Some of the safety technologies for V2V are already available in cars, although they tend to be offered primarily on higher-end models. Lane departure systems, for example, warn drivers when their vehicle unintentionally wanders from its lane, and some can automatically steer the car back. Blind spot systems warn drivers of vehicles in adjacent lanes, and some can also steer away from hazards. Forward collision warning systems alert drivers to impending crashes, and some can automatically brake if the driver doesn't respond. Adaptive cruise control automatically adjusts vehicle speed to maintain a set distance from the car ahead in the same lane. Adaptive headlights change their aim in conjunction with the steering wheel. Parking sensors and rear-mounted cameras help a driver parallel park without scraping paint, bumping fenders or hitting pedestrians.

A key difference is that most of the current technologies rely on radar or laser sensors to "see" other nearby vehicles. They can't warn drivers about cars they can't see, such as the car that ran the red light in the intersection demonstration, or an oncoming car around a curve in the road.

Together, the currently available technologies and the future V2V systems may effectively form a kind of autopilot for the road. Said Strassburger: "The long-term trajectory for these technologies is the vehicle that drives itself — the driverless car."

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ston-loc

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SKYNET!!!! F all this new technology for our safety crap. Give up all free will now. It's the slow process they are leading you to. *shakes head while rolling eyes*
 

ston-loc

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I literally spent all weekend cruising around from multiple cruise spots, and BBQ's with dozens of other 40's-60's classics. I'll drive myself thank you. You can keep your cookie cutter metal coffins that drive themselves
 
R

Roddy

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Personally, I've dreamed of being able to set the destination, recline and toke on the go while relaxing. Of course, I would be in control, not big brother. Imagine being able to get a nap, read a book, plan the day, get work done...whatever...all during that basically wasted time. Hey, think of the sightseeing you could do while the vehicle took you on a tour of some of the most scenic drives available.

The next generation sure will have some interesting and exciting things...
 

ozzydiodude

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I'll ride a horse all the time before I'll get in a car that drives it self.
 
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Roddy

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If that were even near practical, I'd be riding horse everywhere now!! :) That would be pretty sweet!
 

nugatronica

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long haul trips on highways chilling in the back smoking a j oh happy days hahaha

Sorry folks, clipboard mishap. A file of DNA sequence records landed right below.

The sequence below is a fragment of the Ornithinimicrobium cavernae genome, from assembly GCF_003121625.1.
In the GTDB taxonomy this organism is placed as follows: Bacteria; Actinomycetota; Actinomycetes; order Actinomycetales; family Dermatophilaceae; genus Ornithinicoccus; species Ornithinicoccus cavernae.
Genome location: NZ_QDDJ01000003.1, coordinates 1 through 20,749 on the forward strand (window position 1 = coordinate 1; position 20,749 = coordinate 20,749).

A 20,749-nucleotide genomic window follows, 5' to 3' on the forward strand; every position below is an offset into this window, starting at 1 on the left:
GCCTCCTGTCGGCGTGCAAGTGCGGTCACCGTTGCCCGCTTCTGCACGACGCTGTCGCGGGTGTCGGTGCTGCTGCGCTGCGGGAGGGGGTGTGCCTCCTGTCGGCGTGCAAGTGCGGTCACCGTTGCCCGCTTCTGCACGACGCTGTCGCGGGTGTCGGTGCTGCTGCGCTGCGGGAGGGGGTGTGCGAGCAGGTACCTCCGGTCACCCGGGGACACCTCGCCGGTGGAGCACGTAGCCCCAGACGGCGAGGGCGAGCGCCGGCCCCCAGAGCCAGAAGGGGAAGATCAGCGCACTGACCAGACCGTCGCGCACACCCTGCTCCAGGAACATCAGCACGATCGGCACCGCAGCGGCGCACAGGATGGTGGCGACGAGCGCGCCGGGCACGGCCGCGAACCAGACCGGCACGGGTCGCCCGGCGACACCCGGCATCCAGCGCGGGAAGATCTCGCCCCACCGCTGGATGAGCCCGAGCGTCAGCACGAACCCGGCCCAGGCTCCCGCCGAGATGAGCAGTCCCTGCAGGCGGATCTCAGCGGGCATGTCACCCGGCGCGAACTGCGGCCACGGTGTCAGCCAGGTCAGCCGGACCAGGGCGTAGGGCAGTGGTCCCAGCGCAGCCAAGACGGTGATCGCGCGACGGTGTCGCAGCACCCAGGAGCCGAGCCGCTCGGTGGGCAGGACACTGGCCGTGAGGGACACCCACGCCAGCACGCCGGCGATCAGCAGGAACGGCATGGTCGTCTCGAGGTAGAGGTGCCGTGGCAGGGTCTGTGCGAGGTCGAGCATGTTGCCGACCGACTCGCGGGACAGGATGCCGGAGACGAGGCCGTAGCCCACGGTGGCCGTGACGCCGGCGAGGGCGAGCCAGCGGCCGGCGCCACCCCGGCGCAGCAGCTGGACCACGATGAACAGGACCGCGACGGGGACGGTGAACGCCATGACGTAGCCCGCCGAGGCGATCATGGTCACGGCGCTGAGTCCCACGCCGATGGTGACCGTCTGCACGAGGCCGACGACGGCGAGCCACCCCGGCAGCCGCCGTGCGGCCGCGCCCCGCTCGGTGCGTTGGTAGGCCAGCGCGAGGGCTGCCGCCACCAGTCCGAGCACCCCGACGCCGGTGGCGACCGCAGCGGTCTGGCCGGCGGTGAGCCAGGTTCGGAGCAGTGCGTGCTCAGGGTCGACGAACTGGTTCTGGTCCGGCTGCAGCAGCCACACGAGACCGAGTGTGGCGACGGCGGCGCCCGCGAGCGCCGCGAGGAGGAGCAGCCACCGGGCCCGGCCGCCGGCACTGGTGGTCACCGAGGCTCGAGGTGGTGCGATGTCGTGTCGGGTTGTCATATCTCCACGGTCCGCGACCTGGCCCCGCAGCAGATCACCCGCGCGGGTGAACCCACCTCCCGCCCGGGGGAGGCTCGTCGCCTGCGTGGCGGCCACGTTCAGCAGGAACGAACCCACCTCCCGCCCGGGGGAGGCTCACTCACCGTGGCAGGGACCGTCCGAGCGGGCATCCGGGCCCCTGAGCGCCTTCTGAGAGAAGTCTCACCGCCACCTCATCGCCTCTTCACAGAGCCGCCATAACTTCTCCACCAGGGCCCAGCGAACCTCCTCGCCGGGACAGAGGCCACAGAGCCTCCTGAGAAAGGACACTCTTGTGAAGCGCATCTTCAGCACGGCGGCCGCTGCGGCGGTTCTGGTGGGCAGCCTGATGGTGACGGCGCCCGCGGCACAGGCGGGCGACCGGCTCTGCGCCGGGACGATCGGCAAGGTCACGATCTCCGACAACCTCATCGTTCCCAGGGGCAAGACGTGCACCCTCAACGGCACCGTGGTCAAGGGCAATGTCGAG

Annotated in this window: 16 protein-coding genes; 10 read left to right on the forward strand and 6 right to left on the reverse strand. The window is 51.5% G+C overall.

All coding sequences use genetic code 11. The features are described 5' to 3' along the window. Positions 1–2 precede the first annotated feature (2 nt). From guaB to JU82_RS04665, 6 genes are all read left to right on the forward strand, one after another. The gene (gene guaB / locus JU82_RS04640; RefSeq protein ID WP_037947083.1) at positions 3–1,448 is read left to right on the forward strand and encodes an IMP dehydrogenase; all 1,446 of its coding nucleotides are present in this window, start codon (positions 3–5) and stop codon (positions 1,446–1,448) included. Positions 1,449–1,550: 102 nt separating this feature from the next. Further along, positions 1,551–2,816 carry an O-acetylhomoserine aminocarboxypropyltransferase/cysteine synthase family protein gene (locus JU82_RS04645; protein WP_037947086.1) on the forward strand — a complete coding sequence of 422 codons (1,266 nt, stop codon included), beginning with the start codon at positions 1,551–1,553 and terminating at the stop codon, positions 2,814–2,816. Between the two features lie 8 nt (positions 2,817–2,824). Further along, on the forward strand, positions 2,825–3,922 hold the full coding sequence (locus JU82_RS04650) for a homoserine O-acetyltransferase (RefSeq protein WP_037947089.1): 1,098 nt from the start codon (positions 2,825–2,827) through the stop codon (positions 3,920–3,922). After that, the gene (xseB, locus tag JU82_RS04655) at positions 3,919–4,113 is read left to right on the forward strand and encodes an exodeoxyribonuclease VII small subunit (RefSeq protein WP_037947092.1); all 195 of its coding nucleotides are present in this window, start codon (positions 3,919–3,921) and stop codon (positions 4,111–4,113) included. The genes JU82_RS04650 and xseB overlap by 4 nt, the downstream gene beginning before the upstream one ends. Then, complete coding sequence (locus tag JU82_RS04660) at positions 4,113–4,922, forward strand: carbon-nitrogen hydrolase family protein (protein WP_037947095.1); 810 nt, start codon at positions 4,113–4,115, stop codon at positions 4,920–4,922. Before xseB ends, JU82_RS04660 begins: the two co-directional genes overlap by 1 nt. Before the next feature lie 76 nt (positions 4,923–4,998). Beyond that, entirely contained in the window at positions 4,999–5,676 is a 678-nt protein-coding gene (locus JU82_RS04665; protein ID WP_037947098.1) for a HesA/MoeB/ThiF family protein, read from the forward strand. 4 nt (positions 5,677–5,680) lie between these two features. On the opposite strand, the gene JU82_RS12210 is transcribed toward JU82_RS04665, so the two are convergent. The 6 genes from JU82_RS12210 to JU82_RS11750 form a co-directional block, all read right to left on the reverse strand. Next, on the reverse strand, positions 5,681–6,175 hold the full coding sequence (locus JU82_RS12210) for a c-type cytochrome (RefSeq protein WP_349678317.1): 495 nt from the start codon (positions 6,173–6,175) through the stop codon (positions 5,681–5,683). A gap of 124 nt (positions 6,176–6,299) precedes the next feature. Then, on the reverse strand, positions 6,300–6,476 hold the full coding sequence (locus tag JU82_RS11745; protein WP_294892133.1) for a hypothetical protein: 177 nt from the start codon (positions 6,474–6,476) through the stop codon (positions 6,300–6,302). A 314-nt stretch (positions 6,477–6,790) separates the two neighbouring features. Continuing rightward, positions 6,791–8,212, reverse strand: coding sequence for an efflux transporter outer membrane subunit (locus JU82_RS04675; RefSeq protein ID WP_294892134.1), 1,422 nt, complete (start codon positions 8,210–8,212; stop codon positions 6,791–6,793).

ston-loc

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With Ozzie, as impractical as it would be! SKYNET! Rolling over so easily too, tisk tisk
 
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Roddy

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This is merely a friendly topic inviting friendly conversation for or against, I doubt anyone here is "rolling over"! I'm bowing from the convo, please keep it friendly as intended! :ciao: Be safe!
 

ston-loc

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All I'm saying is letting a satellite controlled car drive you around this rock is a huge giving up/rolling over, of your free will. That simple. Just my opinion. Take it how you want.
 

PartyBro420

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Am I the only one thinking It'd be great to drive to the bar get wasted, and NOT have to pay for a cab or call your ex cause your friends are just as drunk as you.
 

nvthis

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Huh.. I wanna see them autopilot my truck up Bottle Hill without rolling it... I say it never happens. In order to make an entire community compliant, there would have to be no way to turn it off, or everyone would do just that..
 
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Roddy

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If you believe "skynet", you'd have to believe the govt will mandate implementation on all vehicles. If not, you likely believe this will be an option like it already is in many other forms on some vehicles today.
 

Hick

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ozzydiodude said:
I'll ride a horse all the time before I'll get in a car that drives it self.
Well, I don't care where I am, but I can drop the reins on my o' gelding, and I guarantee you he will take me back to the house, or trailer, which ever is appropriate..:p
 

ozzydiodude

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That's the ol'mule can ride him and he'll get me home and never hit a bump that cause be to spill my beer:D Only bad this it that after plowing 4 rows he heads to the bar:eek:
 

getnasty

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nvthis said:
Huh.. I wanna see them autopilot my truck up Bottle Hill without rolling it... I say it never happens. In order to make an entire community compliant, there would have to be no way to turn it off, or everyone would do just that..
With the right sensors and equipment, they'll navigate that hill better than you. It would take unreasonably expensive equipment to do it, but it can be done. Just saying. ;)
 

Irish

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vounteers? lol. seems like it would be a paying gig beings we gave them all that money to continue on with thier work.:eek:

wheres art?;) i'd prefer to ride with him...:D